In line with the requirements for the establishment of a socialist market economy, the regional government has accelerated reforms aimed at establishing a social security system centered on old-age care and unemployment insurance. Close attention is being paid to the expansion of the coverage of old-age insurance and an increase of the proportion of funds subject to unified management. The regional authorities take the responsibility for unified planning of old-age insurance. A part of the basic pension will be pegged to the average wage level and the other part to the actual sum and the duration for which the individuals have paid. The government's unemployment insurance fund and supervisory mechanism have been improved, while services for the re-employment of the jobless have been enhanced.

The number of the handicapped in Tibet totals some 150,000. During the Ninth Five-Year Plan, more than 5,200 of them recovered health. In addition, some 1 million people were given iodine capsule to take. Nowadays, upwards of 70 percent of the counties in Tibet have set up federations for the handicapped. In many villages, there are people charged with offering special services for such people. In 2000, Tibet set up the Lhasa Special Education School, which is the first school specially for the blind, the deaf and the mute. Thirty-five children from Lhasa, Shannan and Nyingchi now attend the school.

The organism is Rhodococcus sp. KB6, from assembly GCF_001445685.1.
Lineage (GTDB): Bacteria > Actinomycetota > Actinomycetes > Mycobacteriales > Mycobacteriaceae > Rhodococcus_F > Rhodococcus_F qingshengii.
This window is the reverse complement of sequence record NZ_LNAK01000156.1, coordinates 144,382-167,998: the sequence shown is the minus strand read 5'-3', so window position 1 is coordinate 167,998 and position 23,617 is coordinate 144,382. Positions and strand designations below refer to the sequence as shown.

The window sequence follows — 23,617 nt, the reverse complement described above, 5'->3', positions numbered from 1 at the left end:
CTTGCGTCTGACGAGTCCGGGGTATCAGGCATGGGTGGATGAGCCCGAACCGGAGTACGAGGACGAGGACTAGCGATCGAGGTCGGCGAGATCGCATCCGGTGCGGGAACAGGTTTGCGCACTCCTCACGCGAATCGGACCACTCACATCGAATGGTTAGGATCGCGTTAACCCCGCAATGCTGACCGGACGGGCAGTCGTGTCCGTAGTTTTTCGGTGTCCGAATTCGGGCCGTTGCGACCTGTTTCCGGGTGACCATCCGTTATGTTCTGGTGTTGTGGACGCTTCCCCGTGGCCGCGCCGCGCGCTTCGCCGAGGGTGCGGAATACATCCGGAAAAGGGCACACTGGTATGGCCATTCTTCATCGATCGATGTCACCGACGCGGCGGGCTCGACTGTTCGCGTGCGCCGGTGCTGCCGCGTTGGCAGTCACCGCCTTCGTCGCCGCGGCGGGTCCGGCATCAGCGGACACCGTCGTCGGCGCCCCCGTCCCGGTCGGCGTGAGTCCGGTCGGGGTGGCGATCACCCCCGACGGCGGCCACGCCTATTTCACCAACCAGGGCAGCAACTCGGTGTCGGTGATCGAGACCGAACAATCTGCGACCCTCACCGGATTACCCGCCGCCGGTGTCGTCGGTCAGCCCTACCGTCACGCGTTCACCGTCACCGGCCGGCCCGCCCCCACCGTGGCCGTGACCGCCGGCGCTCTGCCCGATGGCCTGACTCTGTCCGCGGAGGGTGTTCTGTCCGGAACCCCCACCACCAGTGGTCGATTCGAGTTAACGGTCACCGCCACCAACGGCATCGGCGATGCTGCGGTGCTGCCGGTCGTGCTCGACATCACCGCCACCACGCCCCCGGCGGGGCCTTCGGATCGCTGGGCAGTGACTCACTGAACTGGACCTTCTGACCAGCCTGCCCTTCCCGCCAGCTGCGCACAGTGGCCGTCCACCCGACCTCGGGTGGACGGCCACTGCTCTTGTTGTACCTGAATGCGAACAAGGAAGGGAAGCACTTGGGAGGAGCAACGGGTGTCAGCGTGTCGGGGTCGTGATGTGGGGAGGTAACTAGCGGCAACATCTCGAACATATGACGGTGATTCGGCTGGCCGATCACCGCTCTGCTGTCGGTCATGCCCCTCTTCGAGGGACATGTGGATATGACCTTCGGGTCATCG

Annual Per-Capita Consumption of All Residents
Improvement in People's Matrerial and Cultural Life
Number of Major Durables Owned by Per 100 Urban Households at Year-end
Pre-Capita Annual Gross Income of Rural Households
Basic Conditions of Urban Households
Per-Capita Grain Acquisition and Consumption of Rural Households
Basic Conditions of Rural Households
Per-Capta Living Expenditure of Rural Households
Number of Consumer Durables Owned Per 100 Rural Households at the Year-end
Total Retail Sales of Consumer Goods